Ministers have come close to admitting that asking MPs to recommend people to sit on hospital or health authority boards can 'politicise' the NHS.
In a long-delayed response to damning charges from the public appointments watchdog that Labour filled NHS boards with its cronies, ministers have agreed to reduce the influence of MPs.
But the government has staved off demands to loosen its grip on appointments to trusts by giving HAs power to fill the posts. Decisions on many of the recommendations in a highly critical report from public appointments commissioner Dame Rennie Fritchie will be included in the national plan, due later this month. However, ministers have already rejected Dame Rennie's call to stop council leaders having the power to nominate representatives for non-executive HA and trust posts.
But they have given way on the issue of involving MPs. In a letter to Dame Rennie, junior health minister Gisela Stuart said parliamentarians would no longer be asked to comment on the shortlist for chair appointments: 'This practice dated from the previous government, and although we believe it provided useful input it is evident that it has been perceived as politicising the process.' MPs will still be able to nominate candidates.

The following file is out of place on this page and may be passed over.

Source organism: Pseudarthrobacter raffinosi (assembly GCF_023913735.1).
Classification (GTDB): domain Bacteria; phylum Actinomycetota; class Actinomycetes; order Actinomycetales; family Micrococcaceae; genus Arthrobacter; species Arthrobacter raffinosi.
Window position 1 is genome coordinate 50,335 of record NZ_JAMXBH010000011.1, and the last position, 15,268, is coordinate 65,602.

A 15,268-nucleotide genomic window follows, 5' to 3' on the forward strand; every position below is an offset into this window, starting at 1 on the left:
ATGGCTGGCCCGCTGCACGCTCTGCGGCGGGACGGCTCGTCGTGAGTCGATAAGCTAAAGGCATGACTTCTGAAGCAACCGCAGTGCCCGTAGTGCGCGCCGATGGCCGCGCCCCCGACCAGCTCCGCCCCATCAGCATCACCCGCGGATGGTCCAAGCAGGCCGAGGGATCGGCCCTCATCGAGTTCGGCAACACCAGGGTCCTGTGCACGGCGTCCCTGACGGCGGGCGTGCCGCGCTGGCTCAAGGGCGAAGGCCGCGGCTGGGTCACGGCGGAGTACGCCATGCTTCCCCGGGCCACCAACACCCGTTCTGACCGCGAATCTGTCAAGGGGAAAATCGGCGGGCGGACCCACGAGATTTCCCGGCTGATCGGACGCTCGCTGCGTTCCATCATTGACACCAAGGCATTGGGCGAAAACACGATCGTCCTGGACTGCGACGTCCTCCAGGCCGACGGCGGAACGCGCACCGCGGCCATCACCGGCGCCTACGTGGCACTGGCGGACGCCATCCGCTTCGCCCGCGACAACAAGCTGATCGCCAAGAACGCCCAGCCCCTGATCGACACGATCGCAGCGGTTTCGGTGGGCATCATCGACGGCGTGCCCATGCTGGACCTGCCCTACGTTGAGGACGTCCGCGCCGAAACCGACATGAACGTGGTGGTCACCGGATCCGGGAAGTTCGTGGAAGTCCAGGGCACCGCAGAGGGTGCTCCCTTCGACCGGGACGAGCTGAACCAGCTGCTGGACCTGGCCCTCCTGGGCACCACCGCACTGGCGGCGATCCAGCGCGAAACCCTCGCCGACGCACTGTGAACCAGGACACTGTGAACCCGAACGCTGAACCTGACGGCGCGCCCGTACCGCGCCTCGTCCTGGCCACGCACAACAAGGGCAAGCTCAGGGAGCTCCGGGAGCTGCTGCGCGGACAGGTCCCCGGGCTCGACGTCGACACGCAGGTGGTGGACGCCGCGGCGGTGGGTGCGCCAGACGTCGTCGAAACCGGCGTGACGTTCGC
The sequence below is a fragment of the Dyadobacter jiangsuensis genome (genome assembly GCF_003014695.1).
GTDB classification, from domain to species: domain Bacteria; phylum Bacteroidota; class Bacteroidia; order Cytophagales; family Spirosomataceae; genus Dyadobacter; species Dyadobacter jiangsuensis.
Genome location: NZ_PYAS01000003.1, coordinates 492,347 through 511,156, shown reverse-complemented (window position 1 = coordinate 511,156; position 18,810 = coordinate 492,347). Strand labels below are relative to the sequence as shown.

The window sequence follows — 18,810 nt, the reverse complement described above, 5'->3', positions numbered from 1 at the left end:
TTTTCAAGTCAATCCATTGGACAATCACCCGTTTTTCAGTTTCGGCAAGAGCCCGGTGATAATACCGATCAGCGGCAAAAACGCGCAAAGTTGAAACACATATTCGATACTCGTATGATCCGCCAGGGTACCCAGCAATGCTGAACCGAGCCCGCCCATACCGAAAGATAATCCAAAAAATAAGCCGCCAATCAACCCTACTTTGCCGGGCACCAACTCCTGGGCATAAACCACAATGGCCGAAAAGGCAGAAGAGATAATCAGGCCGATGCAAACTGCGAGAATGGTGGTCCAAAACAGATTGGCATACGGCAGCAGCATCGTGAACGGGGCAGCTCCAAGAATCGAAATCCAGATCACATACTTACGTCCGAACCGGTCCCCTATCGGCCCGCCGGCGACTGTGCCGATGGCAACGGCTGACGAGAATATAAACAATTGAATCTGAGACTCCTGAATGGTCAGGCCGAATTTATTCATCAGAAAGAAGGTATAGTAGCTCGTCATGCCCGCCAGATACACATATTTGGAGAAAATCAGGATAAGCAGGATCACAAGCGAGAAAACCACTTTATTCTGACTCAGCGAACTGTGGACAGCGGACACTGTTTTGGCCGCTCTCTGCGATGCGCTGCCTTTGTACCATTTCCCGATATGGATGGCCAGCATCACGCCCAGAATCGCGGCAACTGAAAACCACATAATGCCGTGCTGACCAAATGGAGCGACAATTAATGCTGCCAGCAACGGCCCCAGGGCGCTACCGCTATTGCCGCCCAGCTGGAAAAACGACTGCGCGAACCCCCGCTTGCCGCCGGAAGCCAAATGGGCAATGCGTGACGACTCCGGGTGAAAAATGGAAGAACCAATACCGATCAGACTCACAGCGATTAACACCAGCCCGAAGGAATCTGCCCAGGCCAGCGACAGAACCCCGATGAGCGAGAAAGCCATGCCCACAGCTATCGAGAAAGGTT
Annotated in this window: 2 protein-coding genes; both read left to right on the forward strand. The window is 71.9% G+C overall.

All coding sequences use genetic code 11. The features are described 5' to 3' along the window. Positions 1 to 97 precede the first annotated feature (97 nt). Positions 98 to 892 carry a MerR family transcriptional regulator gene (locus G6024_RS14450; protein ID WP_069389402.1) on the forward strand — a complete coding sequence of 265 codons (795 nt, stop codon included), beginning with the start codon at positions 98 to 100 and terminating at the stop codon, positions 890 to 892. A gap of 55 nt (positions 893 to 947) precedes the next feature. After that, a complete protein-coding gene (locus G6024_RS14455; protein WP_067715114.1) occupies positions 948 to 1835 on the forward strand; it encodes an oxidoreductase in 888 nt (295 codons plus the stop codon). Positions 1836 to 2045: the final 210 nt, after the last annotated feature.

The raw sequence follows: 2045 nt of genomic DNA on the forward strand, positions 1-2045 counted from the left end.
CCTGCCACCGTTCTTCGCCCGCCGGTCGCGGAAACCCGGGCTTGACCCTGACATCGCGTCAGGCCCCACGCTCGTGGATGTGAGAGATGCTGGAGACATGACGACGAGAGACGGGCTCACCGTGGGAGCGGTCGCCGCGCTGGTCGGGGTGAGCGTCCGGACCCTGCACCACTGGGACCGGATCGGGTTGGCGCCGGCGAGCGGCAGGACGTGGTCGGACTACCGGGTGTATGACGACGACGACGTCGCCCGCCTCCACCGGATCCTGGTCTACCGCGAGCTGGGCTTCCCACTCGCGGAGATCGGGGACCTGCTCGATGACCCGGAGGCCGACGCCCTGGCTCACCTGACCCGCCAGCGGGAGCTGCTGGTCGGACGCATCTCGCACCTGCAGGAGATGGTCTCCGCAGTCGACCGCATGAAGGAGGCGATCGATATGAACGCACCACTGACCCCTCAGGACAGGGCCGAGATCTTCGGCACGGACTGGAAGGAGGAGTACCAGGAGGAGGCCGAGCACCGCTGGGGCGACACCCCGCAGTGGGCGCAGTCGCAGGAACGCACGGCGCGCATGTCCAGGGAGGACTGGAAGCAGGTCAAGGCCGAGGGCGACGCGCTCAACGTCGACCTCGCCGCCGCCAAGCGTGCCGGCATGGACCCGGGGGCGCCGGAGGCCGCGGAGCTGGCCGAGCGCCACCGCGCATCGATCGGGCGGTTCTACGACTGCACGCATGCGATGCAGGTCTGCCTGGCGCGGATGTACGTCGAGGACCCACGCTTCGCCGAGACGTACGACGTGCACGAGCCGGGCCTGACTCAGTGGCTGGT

Dame Rennie's report, in March, suggested that Labour activists had been chosen for NHS boards for their party allegiance. Appointments 'have not always been made on merit, ' she said.
'Moreover, I would go further and conclude that the process has become politicised in a systemic way.'
But ministers have stood firm against many of her conclusions. They have refused to commission a review of the role and purpose of NHS boards, referring instead to a 1999 'joint understanding' with the NHS Confederation and Department of Health.
They have rejected a call to draw up 'fresh job descriptions' for chairs and non-executives, insisting the current versions 'have been satisfactory'.
The government insists it will still ask councils to nominate members of NHS boards, despite Dame Rennie's call for the practice to stop.' We do not agree', Ms Stuart told the commissioner: 'Local authorities have valuable knowledge about the local community and its healthcare needs.'
Some managers backed the government. Dr Ian Greatorex, chief executive of Salford and Trafford HA, said: 'There is no reason why local authorities should not be able to nominate members of local quangos, but where you have one party dominating an area that does give rise to accusations of bias.'
Dr Greatorex welcomed the move to reduce the influence of MPs. Les Howell, former chief executive of Preston's Guild trust, warned against giving HAs power to appoint to trust boards, saying it would 'undermine' independence.
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